I kept trying to find why the police even went to her place to start with. I think I finally found it in the call log on page 31-32. It appears that they went for a personal welfare check although it does not say who called them for the check. As for them removing the guns and not returning them that is a different story and a different debate.

    http://www.lovelakewood.com/pdf/crime/100918.pdf

    It does appear that a judge has ordered the return of the guns but I don't kmow if they did or not.

    http://www.lovelakewood.com/pdf/law/110817_guns.pdf

  4. #4
    Regular Member MKEgal's Avatar
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    "personal welfare check" my big toe...
    That's like saying "We stopped the car because the taillight was out".

    Pretty much the same thing happened to me, though they only took one of my guns.
    (The one that was in a gym bag, in a locked case, not the one that was lying in plain sight on my bedside table.)
    Took 4 months, 2 hearings, & hiring a lawyer to get the pistol back.
    Now I have a safe.

    Seems too many people (including those w/ badges) equate having a gun w/ being a danger to self or others.
    Last edited by MKEgal; 09-05-2011 at 09:08 AM.
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  5. #5
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    Quote Originally Posted by PT111 View Post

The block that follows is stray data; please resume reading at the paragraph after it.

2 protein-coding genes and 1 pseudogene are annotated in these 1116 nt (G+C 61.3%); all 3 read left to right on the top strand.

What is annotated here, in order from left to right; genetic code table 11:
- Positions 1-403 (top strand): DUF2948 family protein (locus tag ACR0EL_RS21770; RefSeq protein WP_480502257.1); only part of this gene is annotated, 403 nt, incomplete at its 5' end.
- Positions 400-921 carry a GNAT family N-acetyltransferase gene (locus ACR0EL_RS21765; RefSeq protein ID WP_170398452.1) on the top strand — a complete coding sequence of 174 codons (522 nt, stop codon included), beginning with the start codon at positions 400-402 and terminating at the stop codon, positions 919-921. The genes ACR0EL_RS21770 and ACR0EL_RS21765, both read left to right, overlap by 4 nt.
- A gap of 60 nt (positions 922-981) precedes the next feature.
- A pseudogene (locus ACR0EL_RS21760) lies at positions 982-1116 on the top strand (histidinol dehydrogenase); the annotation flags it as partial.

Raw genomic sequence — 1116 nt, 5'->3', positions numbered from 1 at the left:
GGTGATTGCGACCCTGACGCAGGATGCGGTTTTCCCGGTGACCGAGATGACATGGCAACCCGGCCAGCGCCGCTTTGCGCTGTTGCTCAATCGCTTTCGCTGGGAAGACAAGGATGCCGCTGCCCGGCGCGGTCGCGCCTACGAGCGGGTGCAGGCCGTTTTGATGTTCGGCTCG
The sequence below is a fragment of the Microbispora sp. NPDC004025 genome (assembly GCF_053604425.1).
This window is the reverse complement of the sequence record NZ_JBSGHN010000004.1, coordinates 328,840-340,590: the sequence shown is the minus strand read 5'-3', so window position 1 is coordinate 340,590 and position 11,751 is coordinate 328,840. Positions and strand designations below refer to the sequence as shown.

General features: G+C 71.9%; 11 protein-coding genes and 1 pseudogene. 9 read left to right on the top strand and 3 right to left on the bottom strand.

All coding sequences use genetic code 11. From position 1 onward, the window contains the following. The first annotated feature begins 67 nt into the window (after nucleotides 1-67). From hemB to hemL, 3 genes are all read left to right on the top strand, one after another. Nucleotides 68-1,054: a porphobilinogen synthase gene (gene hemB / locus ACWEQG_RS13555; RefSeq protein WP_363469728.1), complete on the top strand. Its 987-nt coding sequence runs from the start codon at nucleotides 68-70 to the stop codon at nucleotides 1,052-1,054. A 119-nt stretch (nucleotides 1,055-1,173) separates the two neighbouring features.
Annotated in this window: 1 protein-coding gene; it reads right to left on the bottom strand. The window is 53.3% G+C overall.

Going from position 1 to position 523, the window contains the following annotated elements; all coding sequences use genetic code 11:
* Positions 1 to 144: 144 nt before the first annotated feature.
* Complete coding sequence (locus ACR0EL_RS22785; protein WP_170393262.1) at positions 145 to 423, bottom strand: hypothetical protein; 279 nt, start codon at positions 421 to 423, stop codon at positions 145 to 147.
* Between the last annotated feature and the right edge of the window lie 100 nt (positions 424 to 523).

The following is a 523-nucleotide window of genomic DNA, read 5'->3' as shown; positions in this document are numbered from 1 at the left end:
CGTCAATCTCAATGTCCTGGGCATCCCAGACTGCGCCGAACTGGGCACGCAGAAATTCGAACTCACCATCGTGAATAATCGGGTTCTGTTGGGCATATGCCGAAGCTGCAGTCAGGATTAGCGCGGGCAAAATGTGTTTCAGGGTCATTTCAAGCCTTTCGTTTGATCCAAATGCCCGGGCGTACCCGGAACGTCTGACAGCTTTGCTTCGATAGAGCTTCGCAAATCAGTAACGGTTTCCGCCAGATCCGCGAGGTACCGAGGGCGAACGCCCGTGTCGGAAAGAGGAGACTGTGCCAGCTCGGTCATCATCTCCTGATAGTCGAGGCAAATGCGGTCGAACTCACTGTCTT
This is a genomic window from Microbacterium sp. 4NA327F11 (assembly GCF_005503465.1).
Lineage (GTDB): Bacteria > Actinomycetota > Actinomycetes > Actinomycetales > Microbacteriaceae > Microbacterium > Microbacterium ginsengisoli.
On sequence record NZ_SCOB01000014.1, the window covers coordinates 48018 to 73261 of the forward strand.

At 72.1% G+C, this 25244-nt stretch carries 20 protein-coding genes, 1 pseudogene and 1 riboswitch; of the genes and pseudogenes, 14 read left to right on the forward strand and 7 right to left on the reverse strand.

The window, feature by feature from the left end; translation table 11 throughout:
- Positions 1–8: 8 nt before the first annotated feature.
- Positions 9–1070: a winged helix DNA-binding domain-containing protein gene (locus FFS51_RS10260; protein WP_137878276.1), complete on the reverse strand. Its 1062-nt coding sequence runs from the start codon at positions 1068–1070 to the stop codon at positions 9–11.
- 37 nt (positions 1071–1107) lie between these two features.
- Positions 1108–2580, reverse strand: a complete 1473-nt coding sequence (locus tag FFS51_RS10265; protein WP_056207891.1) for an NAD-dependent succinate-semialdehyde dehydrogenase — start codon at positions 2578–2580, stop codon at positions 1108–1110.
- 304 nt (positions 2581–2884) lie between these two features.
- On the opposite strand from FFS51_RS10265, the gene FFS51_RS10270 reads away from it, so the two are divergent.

Several things kept puzzling me about this deal and I still don't know what is behind the whole thing.

    First is the title of the article "Disabled Vet asks city to return seized weapons" and it later makes not of her being a disabled Vet. Yet in her complaint she says that "she is not under any disability". So which is it and is it just that the doctors claim that she is disabled and she claims not. Whichever way it is the author of the blog seems to be trying to play both sides of the fence here.

    I kept trying to find why the police even went to her place to start with. I think I finally found it in the call log on page 31-32. It appears that they went for a personal welfare check although it does not say who called them for the check. As for them removing the guns and not returning them that is a different story and a different debate.

    http://www.lovelakewood.com/pdf/crime/100918.pdf

    It does appear that a judge has ordered the return of the guns but I don't kmow if they did or not.

    http://www.lovelakewood.com/pdf/law/110817_guns.pdf
    The way it is written is: "The plaintiff is not under any disability and has not been convicted of an offense that would not prevent her from lawfully owning and possessing the subject firearms"

    That is pretty much the EXACT same thing that you sign when you go to purchase a gun through a store and get the NCIC check done.

    I believe her lawyer included this to prevent the case from being drawn out longer by people stating she had this mental disease or that they "just wanted to verify everything one last time." As the police so often like to do.

    Just because someone is disabled DOES NOT mean that they have a disability that would prevent them from firearms ownership. That is all that was being stated in that sentence that you are trying to dissect.

    The judge ordered the return of the firearms OR a bond of $30,000 until the lawsuit gets concluded. That doesn't mean anyone was right or wrong, just means that at THIS point in time the judge sees no legal reason for the gun owner to NOT have her firearms. That however does not mean that the police wont moan and groan and dig and dig and try and find some little obscure thing to make sure they get those "Evil weapons off the streets."